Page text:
Did any common themes emerge from their presentations?
Many touched on the importance of adequate documentation during and before conservation treatments, research on alternative backing supports to provide structural protection for lifted mosaics, and the damage caused to mosaics by past interventions that used inappropriate materials, as well as the damage resulting from current conflicts within the region.
So I gather that Mosaic Conservation Course participants have been able to put the skills they acquired to use after they returned home.
Absolutely. Let me share a few stories from Syrian participants. Dr. Komait Abdallah, director of the Scientific Laboratories of the Syrian Directorate General of Antiquities and Museums, was one of the meeting co-chairs, and he spoke about how the Getty-supported training has given Syrian trainees the confidence and technical means to implement challenging projects, such as the conservation of mosaics from the Umayyad Mosque in Damascus, carried out by Mosaic Conservation Course alumni Borhan Alzraa and Mohammad Al Kaeed, among others.
Their colleague Maher Jbaee reviewed several case studies on recent conservation work carried out in Syria to highlight how professionals working in the field have benefited from the MOSAIKON courses. In particular, he noted improved intervention planning and management, as well as greater care taken with appropriate documentation. This was an aspect that was frequently ignored in the past, causing significant loss of information. Finally, the Mosaic Conservation Course has had an important role in “training the trainers”: the first group of participants from Syria from several years back started to offer beginning-level training when they returned home, and one Syrian student they trained, Moutaz Alshaeib, just took part in the most recent course earlier this fall.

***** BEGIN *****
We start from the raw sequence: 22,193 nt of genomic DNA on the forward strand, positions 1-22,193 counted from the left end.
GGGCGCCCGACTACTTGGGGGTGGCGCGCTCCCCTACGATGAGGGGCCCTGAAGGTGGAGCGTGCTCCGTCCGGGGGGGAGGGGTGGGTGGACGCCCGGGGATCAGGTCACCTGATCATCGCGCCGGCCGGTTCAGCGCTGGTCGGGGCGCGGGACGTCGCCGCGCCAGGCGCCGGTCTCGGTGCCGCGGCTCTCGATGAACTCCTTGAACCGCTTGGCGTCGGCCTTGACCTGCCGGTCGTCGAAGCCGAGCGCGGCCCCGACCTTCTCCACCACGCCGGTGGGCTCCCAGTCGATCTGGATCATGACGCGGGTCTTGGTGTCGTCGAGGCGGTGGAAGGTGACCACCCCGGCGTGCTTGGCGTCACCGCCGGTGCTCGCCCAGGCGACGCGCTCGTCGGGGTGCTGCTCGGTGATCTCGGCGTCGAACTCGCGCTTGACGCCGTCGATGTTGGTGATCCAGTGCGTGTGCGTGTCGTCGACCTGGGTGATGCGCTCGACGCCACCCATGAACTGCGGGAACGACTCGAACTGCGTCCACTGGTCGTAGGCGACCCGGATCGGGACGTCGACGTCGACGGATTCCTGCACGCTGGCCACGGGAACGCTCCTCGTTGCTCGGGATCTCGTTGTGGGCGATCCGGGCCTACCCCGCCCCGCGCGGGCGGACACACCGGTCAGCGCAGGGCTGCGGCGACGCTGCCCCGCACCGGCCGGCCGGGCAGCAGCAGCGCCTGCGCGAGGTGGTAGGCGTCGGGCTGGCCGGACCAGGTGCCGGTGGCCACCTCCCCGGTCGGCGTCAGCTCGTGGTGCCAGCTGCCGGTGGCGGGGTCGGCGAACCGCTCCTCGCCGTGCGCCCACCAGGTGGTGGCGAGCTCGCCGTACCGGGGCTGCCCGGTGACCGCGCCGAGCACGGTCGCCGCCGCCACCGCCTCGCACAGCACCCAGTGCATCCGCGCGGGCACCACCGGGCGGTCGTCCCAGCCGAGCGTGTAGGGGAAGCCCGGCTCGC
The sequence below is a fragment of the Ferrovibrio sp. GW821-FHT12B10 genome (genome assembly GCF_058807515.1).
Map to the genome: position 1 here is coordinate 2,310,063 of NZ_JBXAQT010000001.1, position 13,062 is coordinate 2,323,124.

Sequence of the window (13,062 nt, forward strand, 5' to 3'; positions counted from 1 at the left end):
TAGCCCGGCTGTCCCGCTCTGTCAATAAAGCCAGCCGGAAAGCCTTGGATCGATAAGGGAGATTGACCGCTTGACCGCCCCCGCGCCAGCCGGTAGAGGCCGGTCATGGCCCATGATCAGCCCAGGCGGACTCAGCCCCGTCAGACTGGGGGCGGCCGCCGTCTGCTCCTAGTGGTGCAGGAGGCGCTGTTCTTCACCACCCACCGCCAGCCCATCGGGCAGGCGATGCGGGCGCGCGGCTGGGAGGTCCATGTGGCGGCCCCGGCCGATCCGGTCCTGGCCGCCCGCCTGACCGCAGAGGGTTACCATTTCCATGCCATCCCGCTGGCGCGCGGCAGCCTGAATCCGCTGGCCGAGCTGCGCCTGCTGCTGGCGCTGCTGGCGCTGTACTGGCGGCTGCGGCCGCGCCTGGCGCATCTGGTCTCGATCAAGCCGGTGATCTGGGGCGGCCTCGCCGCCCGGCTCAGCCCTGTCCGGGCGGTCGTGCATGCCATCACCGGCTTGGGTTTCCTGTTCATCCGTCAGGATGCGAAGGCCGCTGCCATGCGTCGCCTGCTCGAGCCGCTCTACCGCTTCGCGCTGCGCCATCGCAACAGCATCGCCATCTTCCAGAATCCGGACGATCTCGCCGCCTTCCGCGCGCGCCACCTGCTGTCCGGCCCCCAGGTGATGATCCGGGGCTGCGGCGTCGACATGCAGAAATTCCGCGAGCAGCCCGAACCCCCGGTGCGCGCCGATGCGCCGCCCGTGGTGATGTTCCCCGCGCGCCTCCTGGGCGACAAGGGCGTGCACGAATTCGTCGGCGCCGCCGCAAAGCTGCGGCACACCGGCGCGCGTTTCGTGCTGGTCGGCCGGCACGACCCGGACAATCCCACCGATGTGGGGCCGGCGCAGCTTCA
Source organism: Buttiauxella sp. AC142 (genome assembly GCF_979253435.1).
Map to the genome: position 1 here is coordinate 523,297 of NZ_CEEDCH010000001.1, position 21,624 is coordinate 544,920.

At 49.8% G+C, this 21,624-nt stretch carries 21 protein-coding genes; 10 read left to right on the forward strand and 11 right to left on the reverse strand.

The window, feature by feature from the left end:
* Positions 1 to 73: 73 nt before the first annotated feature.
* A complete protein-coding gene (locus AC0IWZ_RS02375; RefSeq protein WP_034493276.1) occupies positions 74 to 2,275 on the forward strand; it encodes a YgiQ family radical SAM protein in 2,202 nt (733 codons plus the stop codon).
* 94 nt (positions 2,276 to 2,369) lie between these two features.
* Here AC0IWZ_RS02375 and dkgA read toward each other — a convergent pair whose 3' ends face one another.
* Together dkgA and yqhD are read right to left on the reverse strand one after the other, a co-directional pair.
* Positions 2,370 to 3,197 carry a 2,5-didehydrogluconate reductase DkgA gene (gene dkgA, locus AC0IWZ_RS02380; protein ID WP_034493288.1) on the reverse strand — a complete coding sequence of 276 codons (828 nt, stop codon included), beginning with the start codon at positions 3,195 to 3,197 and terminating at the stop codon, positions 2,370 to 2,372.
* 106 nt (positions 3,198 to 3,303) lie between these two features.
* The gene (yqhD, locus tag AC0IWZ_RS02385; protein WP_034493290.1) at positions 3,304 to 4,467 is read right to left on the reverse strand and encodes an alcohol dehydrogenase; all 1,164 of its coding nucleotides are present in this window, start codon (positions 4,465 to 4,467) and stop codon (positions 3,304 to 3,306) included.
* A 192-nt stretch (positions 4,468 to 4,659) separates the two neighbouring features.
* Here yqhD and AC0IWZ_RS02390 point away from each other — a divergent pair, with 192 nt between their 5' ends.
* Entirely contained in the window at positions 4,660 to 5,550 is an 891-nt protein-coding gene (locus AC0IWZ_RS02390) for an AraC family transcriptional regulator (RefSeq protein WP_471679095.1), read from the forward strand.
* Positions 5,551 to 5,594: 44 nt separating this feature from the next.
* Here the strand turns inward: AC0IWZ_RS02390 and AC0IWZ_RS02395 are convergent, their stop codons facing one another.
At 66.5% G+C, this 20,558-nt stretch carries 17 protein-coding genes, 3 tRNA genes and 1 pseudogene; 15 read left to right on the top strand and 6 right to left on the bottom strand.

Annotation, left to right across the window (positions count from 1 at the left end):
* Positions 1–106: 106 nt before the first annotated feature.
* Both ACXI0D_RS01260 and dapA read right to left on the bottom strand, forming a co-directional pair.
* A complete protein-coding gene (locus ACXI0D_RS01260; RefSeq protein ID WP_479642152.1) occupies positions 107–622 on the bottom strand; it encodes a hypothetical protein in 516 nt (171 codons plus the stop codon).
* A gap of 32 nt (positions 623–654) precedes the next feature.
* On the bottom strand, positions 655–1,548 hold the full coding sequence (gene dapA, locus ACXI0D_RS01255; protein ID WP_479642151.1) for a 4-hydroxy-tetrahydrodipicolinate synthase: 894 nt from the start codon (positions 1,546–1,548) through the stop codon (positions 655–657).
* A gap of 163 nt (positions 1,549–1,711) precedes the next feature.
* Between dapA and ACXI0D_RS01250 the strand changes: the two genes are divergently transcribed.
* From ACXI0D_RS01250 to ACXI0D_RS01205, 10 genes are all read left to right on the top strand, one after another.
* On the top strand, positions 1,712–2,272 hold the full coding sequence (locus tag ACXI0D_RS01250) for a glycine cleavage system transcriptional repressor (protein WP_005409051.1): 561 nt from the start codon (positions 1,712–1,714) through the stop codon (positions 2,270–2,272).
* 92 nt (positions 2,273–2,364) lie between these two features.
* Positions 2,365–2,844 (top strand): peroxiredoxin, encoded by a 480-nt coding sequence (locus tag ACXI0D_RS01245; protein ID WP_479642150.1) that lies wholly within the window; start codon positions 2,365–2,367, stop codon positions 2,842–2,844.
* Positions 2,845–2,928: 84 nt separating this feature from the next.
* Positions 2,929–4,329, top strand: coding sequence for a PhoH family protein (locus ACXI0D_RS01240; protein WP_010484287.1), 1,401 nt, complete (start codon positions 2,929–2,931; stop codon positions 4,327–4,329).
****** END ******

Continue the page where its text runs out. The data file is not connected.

The presence at this meeting of so many professionals from countries that are going through difficult times, and who managed to attend despite the obstacles, is a sign of their high-level commitment and professionalism.
What comes next for your work with MOSAIKON?
For CCA, we will continue our training efforts and also continue to support the professional networks that are starting to take shape through activities such as the alumni meeting. The meeting was an occasion to exchange ideas and learn from one another, strengthening the awareness of being part of a community that transcends regional boundaries and works with shared objectives across the Mediterranean region. But all this does not end after the training is complete or the meeting is over. We stay in touch through social media and through ICCM as our professional organization, and these lasting connections forged through the Getty’s support are as important as the skills that MOSAIKON participants gain.
Monther Jamhawi, director general of the Jordanian Department of Antiquities, who also chaired the recent meeting, summed it up well when describing the great responsibility for the challenges faced by mosaic professionals in his own country: “It is time to share responsibilities, not only by having them [the Jordanian professionals] participate in similar training courses, but also by listening to them when they come back, sharing their knowledge and building together a framework to safeguard our heritage.”
Text of this post © J. Paul Getty Trust. All rights reserved.